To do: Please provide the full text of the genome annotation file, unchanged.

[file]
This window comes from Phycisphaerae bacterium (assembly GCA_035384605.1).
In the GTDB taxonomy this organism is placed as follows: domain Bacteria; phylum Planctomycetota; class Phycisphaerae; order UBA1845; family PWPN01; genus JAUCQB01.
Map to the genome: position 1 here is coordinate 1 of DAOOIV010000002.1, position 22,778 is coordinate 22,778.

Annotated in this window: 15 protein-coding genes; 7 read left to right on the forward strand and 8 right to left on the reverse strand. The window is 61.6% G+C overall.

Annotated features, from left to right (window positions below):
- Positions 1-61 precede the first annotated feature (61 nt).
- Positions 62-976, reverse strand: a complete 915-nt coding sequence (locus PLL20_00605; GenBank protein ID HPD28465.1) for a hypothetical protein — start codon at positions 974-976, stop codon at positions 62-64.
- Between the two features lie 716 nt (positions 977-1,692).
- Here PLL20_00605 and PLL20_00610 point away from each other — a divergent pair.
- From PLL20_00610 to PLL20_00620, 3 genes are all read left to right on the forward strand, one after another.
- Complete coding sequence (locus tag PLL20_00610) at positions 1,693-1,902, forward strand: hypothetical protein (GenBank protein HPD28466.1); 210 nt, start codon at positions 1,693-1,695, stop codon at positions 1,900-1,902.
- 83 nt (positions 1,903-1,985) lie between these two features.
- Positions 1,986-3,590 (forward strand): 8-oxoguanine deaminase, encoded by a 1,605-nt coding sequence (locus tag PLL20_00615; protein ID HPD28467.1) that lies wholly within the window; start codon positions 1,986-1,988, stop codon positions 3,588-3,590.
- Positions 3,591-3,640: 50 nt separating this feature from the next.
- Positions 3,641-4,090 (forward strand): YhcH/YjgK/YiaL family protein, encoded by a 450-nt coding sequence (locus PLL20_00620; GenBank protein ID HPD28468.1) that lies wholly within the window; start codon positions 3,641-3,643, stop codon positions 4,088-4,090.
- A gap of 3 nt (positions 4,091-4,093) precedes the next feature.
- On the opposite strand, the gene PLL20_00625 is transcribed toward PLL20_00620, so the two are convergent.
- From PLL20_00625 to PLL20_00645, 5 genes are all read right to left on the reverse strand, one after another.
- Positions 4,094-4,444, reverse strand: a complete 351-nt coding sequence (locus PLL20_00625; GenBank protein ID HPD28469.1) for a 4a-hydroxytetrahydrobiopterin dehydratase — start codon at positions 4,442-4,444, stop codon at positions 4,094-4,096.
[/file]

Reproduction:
This window comes from Phycisphaerae bacterium (assembly GCA_035384605.1).
In the GTDB taxonomy this organism is placed as follows: domain Bacteria; phylum Planctomycetota; class Phycisphaerae; order UBA1845; family PWPN01; genus JAUCQB01.
Map to the genome: position 1 here is coordinate 1 of DAOOIV010000002.1, position 22,778 is coordinate 22,778.

Annotated in this window: 15 protein-coding genes; 7 read left to right on the forward strand and 8 right to left on the reverse strand. The window is 61.6% G+C overall.

Annotated features, from left to right (window positions below):
- Positions 1-61 precede the first annotated feature (61 nt).
- Positions 62-976, reverse strand: a complete 915-nt coding sequence (locus PLL20_00605; GenBank protein ID HPD28465.1) for a hypothetical protein — start codon at positions 974-976, stop codon at positions 62-64.
- Between the two features lie 716 nt (positions 977-1,692).
- Here PLL20_00605 and PLL20_00610 point away from each other — a divergent pair.
- From PLL20_00610 to PLL20_00620, 3 genes are all read left to right on the forward strand, one after another.
- Complete coding sequence (locus tag PLL20_00610) at positions 1,693-1,902, forward strand: hypothetical protein (GenBank protein HPD28466.1); 210 nt, start codon at positions 1,693-1,695, stop codon at positions 1,900-1,902.
- 83 nt (positions 1,903-1,985) lie between these two features.
- Positions 1,986-3,590 (forward strand): 8-oxoguanine deaminase, encoded by a 1,605-nt coding sequence (locus tag PLL20_00615; protein ID HPD28467.1) that lies wholly within the window; start codon positions 1,986-1,988, stop codon positions 3,588-3,590.
- Positions 3,591-3,640: 50 nt separating this feature from the next.
- Positions 3,641-4,090 (forward strand): YhcH/YjgK/YiaL family protein, encoded by a 450-nt coding sequence (locus PLL20_00620; GenBank protein ID HPD28468.1) that lies wholly within the window; start codon positions 3,641-3,643, stop codon positions 4,088-4,090.
- A gap of 3 nt (positions 4,091-4,093) precedes the next feature.
- On the opposite strand, the gene PLL20_00625 is transcribed toward PLL20_00620, so the two are convergent.
- From PLL20_00625 to PLL20_00645, 5 genes are all read right to left on the reverse strand, one after another.
- Positions 4,094-4,444, reverse strand: a complete 351-nt coding sequence (locus PLL20_00625; GenBank protein ID HPD28469.1) for a 4a-hydroxytetrahydrobiopterin dehydratase — start codon at positions 4,442-4,444, stop codon at positions 4,094-4,096.